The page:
Young hen started laying then stopped?

Discussion in 'Chicken Behaviors and Egglaying' started by Spunky1, Apr 2, 2018.

  1. Spunky1

    Spunky1 Chirping

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    Nov 4, 2015
    Durban, South Africa
    I have three young hens of almost six months old. About three weeks ago I found three eggs one afternoon! So either all three laid their first egg or maybe one hen laid two ( early morning, and late afternoon?) But since then only one of them has continued to lay. I haven't experienced this before.
    We are also going into winter now so I'm wondering if that might be affecting them? Is it possible that a hen hatched late in summer might only start laying the following spring/summer? But why lay one then stop? Very confused! And trying not to worry!:idunno
     
  2. Tiggerandfriends

    Tiggerandfriends In the Brooder

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    Aug 10, 2017
    I have sixteen chickens. I’ve found that the colder it is, the less eggs I get. My hens prefer the warmer weather for laying. When it’s warm, I usually get 14-16 eggs a day. When it’s cold, I usually get maybe 10 a day. The colder weather could be the reason, but keeping an eye on them for any symptoms is a good idea. Making a visit to the vet is an idea if you think they might have a serious problem. I would keep an eye for any symptoms and if they seem lethargic or are acting different, then a vet appointment would be a good idea. I’m not an expert in any way, so please don’t take this advice as any expert advice. This is just my experience.
     
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  3. Spunky1

    Spunky1 Chirping

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    Durban, South Africa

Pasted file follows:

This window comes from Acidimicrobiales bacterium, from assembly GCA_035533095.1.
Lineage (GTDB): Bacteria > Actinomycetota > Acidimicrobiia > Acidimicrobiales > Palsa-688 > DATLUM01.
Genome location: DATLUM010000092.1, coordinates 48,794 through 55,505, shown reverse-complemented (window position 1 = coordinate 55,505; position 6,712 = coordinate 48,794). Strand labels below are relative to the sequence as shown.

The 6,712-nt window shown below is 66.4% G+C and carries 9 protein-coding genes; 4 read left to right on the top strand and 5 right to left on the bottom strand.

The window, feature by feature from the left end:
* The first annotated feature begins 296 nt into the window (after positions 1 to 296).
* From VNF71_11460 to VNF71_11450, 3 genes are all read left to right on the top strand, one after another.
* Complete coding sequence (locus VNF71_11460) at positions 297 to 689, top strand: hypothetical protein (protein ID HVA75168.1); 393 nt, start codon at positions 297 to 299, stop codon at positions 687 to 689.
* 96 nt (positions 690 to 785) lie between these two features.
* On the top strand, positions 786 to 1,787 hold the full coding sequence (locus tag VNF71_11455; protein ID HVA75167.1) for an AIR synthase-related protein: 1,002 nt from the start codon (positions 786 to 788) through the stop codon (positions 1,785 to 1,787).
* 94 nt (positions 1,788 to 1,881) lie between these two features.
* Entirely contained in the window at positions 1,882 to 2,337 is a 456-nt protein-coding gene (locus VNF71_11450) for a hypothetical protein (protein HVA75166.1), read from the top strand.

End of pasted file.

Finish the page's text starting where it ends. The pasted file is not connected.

They seem perfectly fine in every other way. Eating normally, drinking, hunting, doing chicken stuff! Just not laying.... Interestingly my rooster is only mating the one who is laying. He's showing no interest at all in the two not laying?
     
  4. Tiggerandfriends

    Tiggerandfriends In the Brooder

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    Aug 10, 2017
    I have no experience with roosters, but I do have experience with male ducks. Your rooster may be playing favorites, so make sure you keep an eye on the chicken that is laying, overbreeding may cause injuries to the hen. I wouldn’t worry too much, it may just be their age and the weather. If you see their behavior change or they develop symptoms, more research based on those behaviors and symptoms and a vet appointment is a good idea. I hope it’s only age and weather.
     
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  5. aart

    aart Chicken Juggler!

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    That's a good 'rooster'.....how old is he?
    A good cock/erel will only mate laying hens/pullets...usually only older cocks 'know' this, but a 'good' cockerel will also observe the girls laying status before attempting to mate.

    The decreasing daylight(not so much temperature) can definitely affect egg production,
    even in young birds just starting to lay. Some pullets will lay all winter, some will slow down, and some will not lay at all.

    Do you free range? They may be laying in range area.
    Here's a good way to tell:
    https://www.backyardchickens.com/articles/who-is-laying-and-who-is-not-butt-check.73309/
     
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  6. Spunky1

    Spunky1 Chirping

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    Nov 4, 2015
    Durban, South Africa
    This is exactly what I was wondering about the rooster. Makes sense. He's only six months old!
    They are free range in a smallish backyard and I've had a good look around and also spent a lot of time watching them in the mornings to see where they may disappear to! The laying one always lays in the same place. I also leave her egg there for most of the day to maybe encourage the other girls.
    Thanks for the link, I'll "inspect" them today!
     
  7. aart

    aart Chicken Juggler!

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    Is he the only male you have?

    You could always do some nest 'training':
    Free range birds sometimes need to be 'trained'(or re-trained) to lay in the coop nests, especially new layers. Leaving them locked in the coop for a week or so can help 'home' them to lay in the coop nests. Fake eggs/golf balls in the nests can help 'show' them were to lay. They can be confined to coop and maybe run 24/7 for a few days to a week, provided you have adequate space and ventilation, or confine them at least until mid to late afternoon. You help them create a new habit and they will usually stick with it. ..at least for a good while, then repeat as necessary.
     

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